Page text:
The Office of Residence Life is committed to assisting commuter, post-baccalaureate, and gradudate students with finding convenient and affordable housing that is close to campus. Use the resources we put together to help in your housing search and planning. Contact us at firstname.lastname@example.org or 413-265-2461 if you have more questions.
Skye Mountain Realty
406 Britton St., Chicopee, MA 01020
Orange Park Management
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5 Keys to Living Off Campus:
Moving off campus can be an exciting time - giving you more independence and options than you've had before. You will also be joining a neighborhood likely to have a mix of students and families, homeowners and tenants. Here are 5 suggestions for being a hit with your neighbors:
- Meet Your Neighbors: Introduce yourself, exchange contact information, and keep the lines of communication open. Put yourself in their shoes; do they have young children or go to work early?
- Be Considerate: Keep noise levels down and inform your neighbors if you plan to have a party. Ask your visitors to be considerate, too!
- Keep Your Neighborhood Beautiful: Dispose of trash in provided receptacles and don't use indoor furniture outdoors. Try to observe and respect neighborhood standards.
- Practice Car Courtesy: Park only in designated spaces and keep car stereos turned down. Drive with extra caution in residential areas and definitely don't drink and drive.
- Obey the Law: Observe all state, local, and federal laws and learn about the health codes protecting you and your neighbors. Remember, cities have noise ordinances just like campus quiet hours!
(Adapted from www.housing.umass.edu)
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Questions to Ask
- Are heat, electricity, hot water, cable, internet, trash or snow removal, etc. included in the rent?
- When wil lthe apartment be available and what are the dates of the lease?
- What are the parking arrangements?
- What are the arrangements for trash disposal or pick-up?
- Does the landlord allow subletting?
- What is the lawn/yeard maintenance policy?
- What is the snow removal policy?
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Things to Inspect
- Turn on all the faucets in the house or apartment.
- Flush the toilet.
- Is there a refrigerator?
- Turn on the stove and oven.
- Flip the light switches.
- There are at least two electrical outlets or one outlet and one light fixture in each room.
- Do you see exposed wires?
- Windows should be weather-tight with working locks; they should open and close and have screens.
- Inspect the walls, ceilings, and floors. Are they in good condition, without cracks, holes, or signs of leaking? Are the carpets clean?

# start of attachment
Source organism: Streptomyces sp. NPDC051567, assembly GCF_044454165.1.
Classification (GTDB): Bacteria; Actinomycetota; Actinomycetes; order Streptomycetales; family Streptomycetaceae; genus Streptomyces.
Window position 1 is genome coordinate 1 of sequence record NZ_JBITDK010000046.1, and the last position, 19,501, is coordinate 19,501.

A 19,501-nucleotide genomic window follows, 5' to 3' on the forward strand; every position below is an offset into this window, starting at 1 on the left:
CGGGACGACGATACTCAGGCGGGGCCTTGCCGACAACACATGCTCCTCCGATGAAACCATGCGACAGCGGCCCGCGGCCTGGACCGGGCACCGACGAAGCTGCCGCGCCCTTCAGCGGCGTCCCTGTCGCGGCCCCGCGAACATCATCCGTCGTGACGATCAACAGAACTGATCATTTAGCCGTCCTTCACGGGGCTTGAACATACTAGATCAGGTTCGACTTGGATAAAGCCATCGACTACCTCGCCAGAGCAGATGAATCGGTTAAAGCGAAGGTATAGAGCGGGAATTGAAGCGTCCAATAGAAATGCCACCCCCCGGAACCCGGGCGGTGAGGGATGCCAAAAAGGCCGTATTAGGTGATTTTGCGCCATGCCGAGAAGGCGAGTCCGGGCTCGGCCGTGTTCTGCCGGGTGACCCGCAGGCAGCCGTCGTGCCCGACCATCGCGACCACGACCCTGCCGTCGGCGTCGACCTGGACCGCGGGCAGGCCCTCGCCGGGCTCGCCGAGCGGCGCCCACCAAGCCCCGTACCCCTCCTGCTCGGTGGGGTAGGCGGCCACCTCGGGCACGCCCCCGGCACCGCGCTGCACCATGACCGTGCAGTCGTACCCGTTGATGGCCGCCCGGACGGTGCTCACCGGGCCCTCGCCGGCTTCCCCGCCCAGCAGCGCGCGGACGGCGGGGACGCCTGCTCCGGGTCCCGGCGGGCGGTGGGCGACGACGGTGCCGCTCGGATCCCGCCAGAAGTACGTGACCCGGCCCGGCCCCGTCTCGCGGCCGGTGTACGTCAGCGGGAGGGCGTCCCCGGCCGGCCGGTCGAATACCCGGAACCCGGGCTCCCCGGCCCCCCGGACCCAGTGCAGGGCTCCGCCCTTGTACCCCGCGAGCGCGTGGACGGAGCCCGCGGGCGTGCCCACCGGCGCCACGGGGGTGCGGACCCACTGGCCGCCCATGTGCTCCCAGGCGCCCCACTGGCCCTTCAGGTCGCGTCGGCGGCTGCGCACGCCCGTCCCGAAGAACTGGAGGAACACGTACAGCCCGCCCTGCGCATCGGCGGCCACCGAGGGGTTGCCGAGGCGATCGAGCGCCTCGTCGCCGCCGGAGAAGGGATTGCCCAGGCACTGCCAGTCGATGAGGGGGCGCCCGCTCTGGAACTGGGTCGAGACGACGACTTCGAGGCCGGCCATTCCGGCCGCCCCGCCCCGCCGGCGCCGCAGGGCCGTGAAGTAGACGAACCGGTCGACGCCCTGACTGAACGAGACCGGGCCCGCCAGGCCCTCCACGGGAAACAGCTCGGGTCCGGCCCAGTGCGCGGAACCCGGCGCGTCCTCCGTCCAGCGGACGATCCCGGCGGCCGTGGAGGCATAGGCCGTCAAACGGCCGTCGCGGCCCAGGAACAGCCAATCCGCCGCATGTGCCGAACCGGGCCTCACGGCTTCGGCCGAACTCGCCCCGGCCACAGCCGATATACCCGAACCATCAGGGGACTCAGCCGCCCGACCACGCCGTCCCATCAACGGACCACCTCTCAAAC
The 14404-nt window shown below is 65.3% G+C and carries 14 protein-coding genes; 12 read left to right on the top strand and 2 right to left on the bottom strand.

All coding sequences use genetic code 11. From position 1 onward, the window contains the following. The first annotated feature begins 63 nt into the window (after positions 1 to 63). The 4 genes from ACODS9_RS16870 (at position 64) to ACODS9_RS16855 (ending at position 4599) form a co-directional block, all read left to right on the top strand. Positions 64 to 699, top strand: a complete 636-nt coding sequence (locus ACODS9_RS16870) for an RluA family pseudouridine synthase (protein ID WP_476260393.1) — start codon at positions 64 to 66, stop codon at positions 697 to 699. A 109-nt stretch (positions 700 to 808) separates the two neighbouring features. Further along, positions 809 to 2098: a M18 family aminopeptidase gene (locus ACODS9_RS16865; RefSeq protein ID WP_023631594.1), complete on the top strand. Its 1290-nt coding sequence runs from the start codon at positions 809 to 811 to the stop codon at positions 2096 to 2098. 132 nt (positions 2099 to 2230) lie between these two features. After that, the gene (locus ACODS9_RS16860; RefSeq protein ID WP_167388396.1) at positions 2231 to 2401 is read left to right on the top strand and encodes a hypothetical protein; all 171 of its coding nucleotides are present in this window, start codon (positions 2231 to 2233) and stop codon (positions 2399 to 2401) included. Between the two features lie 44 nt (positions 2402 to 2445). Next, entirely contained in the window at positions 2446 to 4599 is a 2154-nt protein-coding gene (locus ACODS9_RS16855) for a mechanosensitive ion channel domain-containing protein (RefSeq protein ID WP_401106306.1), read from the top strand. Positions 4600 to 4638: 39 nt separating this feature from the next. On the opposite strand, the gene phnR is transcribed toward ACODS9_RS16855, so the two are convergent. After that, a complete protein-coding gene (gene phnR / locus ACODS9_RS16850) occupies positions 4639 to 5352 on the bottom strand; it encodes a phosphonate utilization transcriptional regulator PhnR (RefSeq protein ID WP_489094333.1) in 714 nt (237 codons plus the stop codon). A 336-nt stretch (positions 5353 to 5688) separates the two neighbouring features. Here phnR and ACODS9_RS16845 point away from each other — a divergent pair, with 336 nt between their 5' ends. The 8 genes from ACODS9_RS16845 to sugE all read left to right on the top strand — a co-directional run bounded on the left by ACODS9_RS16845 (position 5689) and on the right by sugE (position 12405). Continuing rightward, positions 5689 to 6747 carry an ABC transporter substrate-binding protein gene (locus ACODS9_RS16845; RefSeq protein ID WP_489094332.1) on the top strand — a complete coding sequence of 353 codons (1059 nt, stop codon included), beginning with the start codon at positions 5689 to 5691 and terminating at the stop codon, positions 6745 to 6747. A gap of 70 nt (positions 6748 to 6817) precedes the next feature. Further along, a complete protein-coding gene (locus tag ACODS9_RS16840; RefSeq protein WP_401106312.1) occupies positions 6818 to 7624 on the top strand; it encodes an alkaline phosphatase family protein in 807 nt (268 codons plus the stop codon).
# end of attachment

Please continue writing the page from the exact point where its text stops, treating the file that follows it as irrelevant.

- Are there working smoke detectors?
- If the apartment is above the first floor?
- Look for fire escapes.
- Can you control the heat? Is it working?
- Are the buildings and grounds well maintained?
- Are the entryways, sidewalks, and parking areas well lit?
- Are entryways visible from the street?
- Are the residents' names printed on the mailboxes?
- Is the mailbox lockable and in good condition?
- Is parking usually available close to your door?
- Is the area well lit at night?
- Are there designated visitor parking spaces?
- Does the apartment complex provide security services?
- Does it "feel" safe?
- Are shrubs cut below window level?
- Is the unit number visible from the street?
- Does the landlord have a published policy about issuing and replacing keys?
- Do the front and back doors have peepholes?
- Do sliding doors have blocking cleats to prevent opening from the outside?
- Do doors have deadbolt locks?
- Can windows that are left open for ventilation be secured?
- Are door locks located so they can't be reached through a window?
- Are there fire extinguishers?
- Do curtains, blinds, and draperies fully cover windows?
- Are the exterior doors made of core wood or metal?
- Have you or your family considered renters' insurance?
- Check the doors for working locks; check that they aren't blocked in anyway.
- Is there a mailbox?
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After You Move In:
If your landlord takes a security deposit, make sure you receive the following: a dated receipt, Statement of Condition, and a notice of the bank account in which the deposit is being held. You need to receive this within 30 days.
The Statement of Condition describes any faults in the unit (i.e. stain on the living room carpet), so that you cannot be blamed or charged for causing the damage when you move out. If your landlord fails to give you a Statement of Condition, you can complete one on your own. Examine each room and write down any problems that you see.
Make a copy of your Statement of Condition for your records before you send it to your landlord. If the conditions are serious, notify your landlord as soon as possible.
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